Participants in this new peace caravan include Msgr. Giovanni Ricchiuti, bishop of Altamura, president of Pax Christi, representing Italian bishops. “We are here to show those who are suffering that we are near them – he say – near those who continue cherising hope despite their suffering. We are here to suffer and to hope together with them.” He added, commenting on the endless atrocities of war: “When I looked at the flags of peace waving after six months of war, I realised that their colours had faded. It’s hard to nourish hope when the logic of weapons, of war, is seen as the only solution to all problems. It’s the sad and bitter truth. We know we are wandering in the darkness of night but we also ask ourselves: when will dawn come? We are working for the dawn of peace to break as soon as possible.” Tomorrow the bishop will meet the people of Mykolaiv: “If possible, more than words, I wish to offer a fraternal embrace. I believe that the people we are going to meet don’t need many words but acts of solidarity and of closeness.”

“Sixteen hours crammed into a minibus. Some of us were in 5, some 6, there were seven of us in the van, with a heap of boxes full of all kinds of goods to keep us company, from biscuits to pasta, from plasters to soap bars. And yet, these hours are the real destination, because we are learning that being together, being close, is seldom simple. Despite the difficulties of this long journey, however, we are united in our goal, against the backdrop of this yellow and blue flag representing the wheat and the sky of Ukraine.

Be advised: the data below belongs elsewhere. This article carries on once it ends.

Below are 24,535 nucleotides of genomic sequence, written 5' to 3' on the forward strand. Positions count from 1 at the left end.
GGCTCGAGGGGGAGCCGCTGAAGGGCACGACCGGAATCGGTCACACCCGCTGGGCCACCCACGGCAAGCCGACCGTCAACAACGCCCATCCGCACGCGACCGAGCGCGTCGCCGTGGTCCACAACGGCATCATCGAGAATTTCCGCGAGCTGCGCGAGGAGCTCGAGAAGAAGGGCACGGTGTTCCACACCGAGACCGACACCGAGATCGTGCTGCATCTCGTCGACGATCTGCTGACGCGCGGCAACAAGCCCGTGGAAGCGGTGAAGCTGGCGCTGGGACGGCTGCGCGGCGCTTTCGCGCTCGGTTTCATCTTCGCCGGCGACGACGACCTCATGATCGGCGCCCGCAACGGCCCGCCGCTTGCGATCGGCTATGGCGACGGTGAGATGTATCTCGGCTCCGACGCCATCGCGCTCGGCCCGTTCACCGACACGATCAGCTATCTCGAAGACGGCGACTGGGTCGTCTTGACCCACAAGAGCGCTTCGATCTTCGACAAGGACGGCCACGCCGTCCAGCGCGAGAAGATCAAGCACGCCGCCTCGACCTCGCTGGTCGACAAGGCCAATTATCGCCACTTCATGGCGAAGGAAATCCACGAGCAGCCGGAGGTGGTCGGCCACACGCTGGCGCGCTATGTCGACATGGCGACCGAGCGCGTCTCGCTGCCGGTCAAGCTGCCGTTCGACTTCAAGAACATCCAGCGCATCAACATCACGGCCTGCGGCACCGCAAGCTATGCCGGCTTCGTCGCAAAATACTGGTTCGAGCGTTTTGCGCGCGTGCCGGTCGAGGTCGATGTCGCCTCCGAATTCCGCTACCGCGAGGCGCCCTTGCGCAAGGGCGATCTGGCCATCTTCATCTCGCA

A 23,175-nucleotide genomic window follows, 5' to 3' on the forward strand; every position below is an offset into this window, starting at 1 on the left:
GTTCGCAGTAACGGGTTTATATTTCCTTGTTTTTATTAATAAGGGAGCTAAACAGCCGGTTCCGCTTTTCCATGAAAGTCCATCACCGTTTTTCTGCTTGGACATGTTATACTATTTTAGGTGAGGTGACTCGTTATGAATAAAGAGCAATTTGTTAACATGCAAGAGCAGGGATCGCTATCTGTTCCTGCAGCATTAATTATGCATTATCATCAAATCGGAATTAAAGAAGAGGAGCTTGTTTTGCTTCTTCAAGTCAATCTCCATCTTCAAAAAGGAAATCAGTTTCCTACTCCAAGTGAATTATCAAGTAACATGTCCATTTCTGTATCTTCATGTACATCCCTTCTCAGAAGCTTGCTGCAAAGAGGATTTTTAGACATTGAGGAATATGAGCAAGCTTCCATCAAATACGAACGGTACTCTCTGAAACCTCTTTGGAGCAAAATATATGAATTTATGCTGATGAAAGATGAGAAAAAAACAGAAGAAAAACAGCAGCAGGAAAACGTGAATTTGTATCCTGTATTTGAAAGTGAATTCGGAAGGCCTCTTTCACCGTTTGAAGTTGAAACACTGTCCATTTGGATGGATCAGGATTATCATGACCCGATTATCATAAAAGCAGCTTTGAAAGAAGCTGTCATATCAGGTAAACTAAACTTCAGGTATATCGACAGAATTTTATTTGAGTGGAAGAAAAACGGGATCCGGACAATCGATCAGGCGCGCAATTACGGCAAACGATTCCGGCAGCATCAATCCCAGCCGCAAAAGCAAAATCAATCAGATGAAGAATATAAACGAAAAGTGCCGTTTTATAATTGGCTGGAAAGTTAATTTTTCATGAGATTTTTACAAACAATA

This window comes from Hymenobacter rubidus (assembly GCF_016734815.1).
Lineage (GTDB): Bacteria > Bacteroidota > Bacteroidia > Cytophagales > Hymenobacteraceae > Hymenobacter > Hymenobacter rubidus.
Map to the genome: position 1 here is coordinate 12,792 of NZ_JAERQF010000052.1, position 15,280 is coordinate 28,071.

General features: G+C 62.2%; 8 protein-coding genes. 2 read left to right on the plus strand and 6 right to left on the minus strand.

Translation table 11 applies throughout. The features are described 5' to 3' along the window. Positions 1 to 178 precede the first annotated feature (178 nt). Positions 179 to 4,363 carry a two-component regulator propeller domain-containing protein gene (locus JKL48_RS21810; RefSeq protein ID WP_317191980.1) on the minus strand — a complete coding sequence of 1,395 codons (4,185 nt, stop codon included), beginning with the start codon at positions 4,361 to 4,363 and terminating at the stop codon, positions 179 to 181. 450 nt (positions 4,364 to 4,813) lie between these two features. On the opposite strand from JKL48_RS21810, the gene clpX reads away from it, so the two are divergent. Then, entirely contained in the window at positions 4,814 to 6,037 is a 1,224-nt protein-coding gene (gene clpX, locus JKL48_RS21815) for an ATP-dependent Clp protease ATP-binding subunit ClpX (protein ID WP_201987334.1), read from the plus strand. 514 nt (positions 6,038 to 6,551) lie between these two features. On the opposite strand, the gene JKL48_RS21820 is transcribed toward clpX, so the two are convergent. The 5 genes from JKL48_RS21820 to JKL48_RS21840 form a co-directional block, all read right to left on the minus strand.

(San Vincenzo minibus from Abbiategrasso, Milan)

“Since we cannot put an end to the war just by our sheer will, we have decided (with humility) to be a little more uncomfortable, sharing some of that pain, including being physically as close as possible to those who, today, are among the drowned. This is not a matter of heroism, but of representing an alternative humanity which is available, in the eyes of both the Ukrainians, who are seeing the fruits of their constructive efforts collapsing, and of all others, that the hope of a better future may outlive the horrors of war.” (Simone Poté, ACMOS)

“This situation is as complex as it is hard to understand, and no one here is an expert in geopolitics. Truth is, we don’t know why, for what or how this war broke out and we don’t know when it will end. All we know is that we love these people who have nothing left and we also love those young Russians who were sent here to die without knowing why… We are here because we love the human being in his/her totality… and we love him/her because the same Father who created us, loves us with infinite love. (Minibus of Fr Samuele, Alberto Giulio and Pino)

“The most genuine meaning of this journey, which saw the participation of people from all parts of Italy, is to share the tragic experience of war with those who have been affected by it, in the knowledge that silencing all weapons is the only way forward.” (Abg23 minibus)